THE STORY – An Iranian woman living in Australia, Shayda finds refuge in a women’s shelter with her frightened 6-year-old daughter, Mona. Having fled her husband, Hossein, and filed for divorce, Shayda struggles to maintain normalcy for Mona. Buoyed by the approach of Nowruz (Persian New Year), she tries to forge a fresh start with new and unfettered freedoms. But when a judge grants Hossein visitation rights, he reenters their life, stoking Shayda’s fear that he’ll attempt to take Mona back to Iran.
THE CAST – Zar Amir Ebrahimi, Osamah Sami, Leah Purcell, Jillian Nguyen, Mojean Aria, Selina Zahedina & Rina Mousavi
THE TEAM – Noora Niasari (Director/Writer)
THE RUNNING TIME – 117 Minutes
A mother closely guides her young daughter through a busy Australian airport, firmly telling her that if her father ever tries to force her to get onto a plane back to his home in Iran, she is to run to the nearest person in blue. The girl nods, but her mother is worried nonetheless.
This is the chilling and sobering opening scene of Noora Niasari’s first feature, “Shayda,” a tender mother-daughter story that reveals disturbing truths about what abused women must endure protecting themselves and their families. The film is based on Niasari’s own experience as the child of an abusive marriage, a childhood in which she watched her mother try to escape from her violent husband, who was protected by the moral codes of Iran. Niasari tells her mother’s story through the eyes of Shayda (Zar Amir Ebrahimi), who has taken her daughter Mona (a wonderfully expressive Selina Zahednia) and fled from her abusive husband Hossein (Osamah Sami), an Iranian finishing up his medical studies in Brisbane. Having had enough of her husband’s brutality, she has checked her family into a local women’s shelter that is run with a firm but kindly hand by Joyce (Leah Purcell), who serves as Shayda’s protector.
Though initially seen with suspicion by several residents, Shayda and Mona eventually blend in and feel a sense of security among the other women. Things quickly change, however, when a court grants Hossein unsupervised visitation privileges with Mona once a week, a ruling with which Shayda has no choice but to comply. She harbors no illusions about Hossein, who spouts the obligatory “Believe me, I’m a changed man” line before whisking Mona away for what seems like the longest afternoon of Shayda’s life. As the weeks pass and Hossein learns more about Shayda’s happy life without him, his anger and jealousy grow to the point where his physical abuse returns, prompting Shayda to fear for her daughter’s safety.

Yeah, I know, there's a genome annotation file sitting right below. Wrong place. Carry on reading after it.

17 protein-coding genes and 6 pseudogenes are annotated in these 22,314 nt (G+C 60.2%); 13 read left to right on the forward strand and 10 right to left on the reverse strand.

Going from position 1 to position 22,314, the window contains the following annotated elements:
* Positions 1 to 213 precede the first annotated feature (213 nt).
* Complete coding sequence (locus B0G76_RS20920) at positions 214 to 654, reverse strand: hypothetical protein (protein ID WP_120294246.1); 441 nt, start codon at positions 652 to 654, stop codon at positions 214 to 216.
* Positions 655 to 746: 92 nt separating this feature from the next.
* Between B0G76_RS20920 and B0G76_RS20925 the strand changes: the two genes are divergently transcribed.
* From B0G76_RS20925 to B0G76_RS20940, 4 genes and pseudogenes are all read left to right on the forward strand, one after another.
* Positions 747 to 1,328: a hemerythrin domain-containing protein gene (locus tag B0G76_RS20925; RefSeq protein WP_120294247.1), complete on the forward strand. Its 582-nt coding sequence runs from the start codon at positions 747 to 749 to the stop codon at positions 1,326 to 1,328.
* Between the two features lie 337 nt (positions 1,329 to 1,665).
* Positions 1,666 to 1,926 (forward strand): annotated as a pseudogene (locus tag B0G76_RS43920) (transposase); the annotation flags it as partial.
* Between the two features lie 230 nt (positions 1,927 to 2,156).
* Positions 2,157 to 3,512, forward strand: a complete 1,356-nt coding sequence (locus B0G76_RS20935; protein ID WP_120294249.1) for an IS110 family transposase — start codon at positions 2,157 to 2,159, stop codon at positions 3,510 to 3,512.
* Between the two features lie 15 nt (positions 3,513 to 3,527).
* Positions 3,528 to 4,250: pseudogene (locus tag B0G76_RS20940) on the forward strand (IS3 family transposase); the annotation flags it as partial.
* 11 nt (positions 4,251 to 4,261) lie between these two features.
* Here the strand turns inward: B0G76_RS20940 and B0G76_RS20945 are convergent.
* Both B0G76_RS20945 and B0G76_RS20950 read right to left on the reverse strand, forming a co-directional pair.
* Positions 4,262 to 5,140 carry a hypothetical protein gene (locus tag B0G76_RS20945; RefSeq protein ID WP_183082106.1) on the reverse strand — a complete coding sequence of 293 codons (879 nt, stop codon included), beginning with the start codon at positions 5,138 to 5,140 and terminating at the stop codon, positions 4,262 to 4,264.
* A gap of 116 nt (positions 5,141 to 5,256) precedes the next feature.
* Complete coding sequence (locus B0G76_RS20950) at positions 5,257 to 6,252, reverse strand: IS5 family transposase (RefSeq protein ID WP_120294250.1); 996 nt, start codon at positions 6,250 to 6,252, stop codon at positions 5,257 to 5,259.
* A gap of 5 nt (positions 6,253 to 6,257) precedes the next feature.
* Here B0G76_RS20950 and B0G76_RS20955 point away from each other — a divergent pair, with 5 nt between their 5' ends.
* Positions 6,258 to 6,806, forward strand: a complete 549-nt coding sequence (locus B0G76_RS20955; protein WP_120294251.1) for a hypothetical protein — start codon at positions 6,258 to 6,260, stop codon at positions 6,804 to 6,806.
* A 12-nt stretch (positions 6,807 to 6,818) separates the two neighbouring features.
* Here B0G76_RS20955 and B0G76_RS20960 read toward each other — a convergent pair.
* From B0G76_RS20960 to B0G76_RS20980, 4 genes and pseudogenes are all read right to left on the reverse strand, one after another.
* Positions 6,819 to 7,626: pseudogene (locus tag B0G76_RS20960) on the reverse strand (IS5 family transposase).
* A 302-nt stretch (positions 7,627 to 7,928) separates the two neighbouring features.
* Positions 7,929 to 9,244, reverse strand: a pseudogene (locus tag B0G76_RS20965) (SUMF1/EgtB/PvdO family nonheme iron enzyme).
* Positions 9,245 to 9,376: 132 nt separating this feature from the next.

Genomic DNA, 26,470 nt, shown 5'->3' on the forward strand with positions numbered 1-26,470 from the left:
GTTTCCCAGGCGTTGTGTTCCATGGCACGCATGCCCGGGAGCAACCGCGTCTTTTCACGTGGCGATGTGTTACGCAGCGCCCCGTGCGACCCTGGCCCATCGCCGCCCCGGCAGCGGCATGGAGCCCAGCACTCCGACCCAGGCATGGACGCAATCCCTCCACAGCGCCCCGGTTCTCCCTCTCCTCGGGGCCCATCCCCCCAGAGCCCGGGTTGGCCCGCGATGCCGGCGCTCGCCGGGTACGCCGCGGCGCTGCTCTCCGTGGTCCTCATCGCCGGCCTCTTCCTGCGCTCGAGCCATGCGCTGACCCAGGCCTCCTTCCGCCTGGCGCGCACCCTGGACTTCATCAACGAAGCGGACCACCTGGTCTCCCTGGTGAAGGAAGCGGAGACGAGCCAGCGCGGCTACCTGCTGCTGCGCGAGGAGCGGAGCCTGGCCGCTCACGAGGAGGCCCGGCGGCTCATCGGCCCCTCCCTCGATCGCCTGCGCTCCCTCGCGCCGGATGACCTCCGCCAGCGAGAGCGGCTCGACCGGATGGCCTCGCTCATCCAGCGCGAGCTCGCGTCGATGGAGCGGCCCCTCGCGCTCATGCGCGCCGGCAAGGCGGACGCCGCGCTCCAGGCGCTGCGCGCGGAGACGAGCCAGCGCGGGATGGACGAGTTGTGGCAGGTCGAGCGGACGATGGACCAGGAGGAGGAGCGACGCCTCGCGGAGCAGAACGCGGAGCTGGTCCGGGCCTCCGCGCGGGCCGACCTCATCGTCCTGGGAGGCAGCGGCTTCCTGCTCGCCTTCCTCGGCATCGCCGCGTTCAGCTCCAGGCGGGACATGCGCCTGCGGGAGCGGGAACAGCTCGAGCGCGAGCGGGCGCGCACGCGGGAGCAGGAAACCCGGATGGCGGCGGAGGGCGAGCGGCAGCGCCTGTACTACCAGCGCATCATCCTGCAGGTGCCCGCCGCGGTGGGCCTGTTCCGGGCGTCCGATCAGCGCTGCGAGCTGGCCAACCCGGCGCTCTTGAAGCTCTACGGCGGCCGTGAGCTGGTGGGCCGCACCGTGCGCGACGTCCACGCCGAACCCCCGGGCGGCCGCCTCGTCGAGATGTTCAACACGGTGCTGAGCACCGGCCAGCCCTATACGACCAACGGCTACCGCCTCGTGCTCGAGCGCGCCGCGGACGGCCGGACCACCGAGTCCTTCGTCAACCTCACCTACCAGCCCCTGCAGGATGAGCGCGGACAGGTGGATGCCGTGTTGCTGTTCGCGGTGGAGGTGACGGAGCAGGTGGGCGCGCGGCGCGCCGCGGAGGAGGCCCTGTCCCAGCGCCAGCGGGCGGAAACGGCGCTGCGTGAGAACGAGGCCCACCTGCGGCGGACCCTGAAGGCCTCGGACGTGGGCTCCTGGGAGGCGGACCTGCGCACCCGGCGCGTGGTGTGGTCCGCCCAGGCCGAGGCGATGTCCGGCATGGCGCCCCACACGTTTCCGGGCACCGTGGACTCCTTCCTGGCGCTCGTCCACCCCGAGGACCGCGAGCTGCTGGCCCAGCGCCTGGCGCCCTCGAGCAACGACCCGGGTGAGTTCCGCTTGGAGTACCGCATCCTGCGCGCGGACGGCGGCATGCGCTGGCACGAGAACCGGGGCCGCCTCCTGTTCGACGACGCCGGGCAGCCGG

Throughout Niasari’s subtly perceptive screenplay, Shayda’s driving motivation is her need for independence to raise and protect her daughter in safety, a goal that is never far from the center of the action. Though the film wrapped production long before the recent civil outbursts in Iran on behalf of women’s rights grabbed the world’s attention, the oppression faced by women in Iran (from being told what they can wear to what they can say in public) is always in the back of our minds when we’re watching Shayda fight to make sure that, in her new life far away from Iran, she can do just that.
Despite all the outside political forces that lend unexpected layers to the film’s narrative, at its heart, “Shayda” remains most effective as a touching story between a mother and her daughter. The film’s most moving scenes, in fact, are its simplest, with the many interactions between Shadya and Mona never failing to touch our hearts. The characters were all there on the page, but it takes a special chemistry between actors to make some scenes come alive on the screen. For all her young years, Zahednia makes us believe that Amir Ebrahimi’s Shayda is someone she has known and loved all her life.
For Amir Ebrahimi, Shayda is another memorable characterization after her Cannes-winning work in last year’s “Holy Spider.” Perhaps it’s from years of being unable to speak her mind. Still, Shayda uses her eyes to express what she’s feeling throughout much of the film, and Amir Ebrahimi is masterful at using her eyes as tools to provide nuance to any scene. For “Shayda” to work as a film, we must know what the character is thinking, and the actress manages to achieve that and then some.
If Niasari brings together the various storylines that she has fashioned in a more conventional manner than the rest of the film, the climax of “Shayda” is no less powerful. In the end, we are left with the indelible image of a woman who can, at last, take a deep breath and start living life again.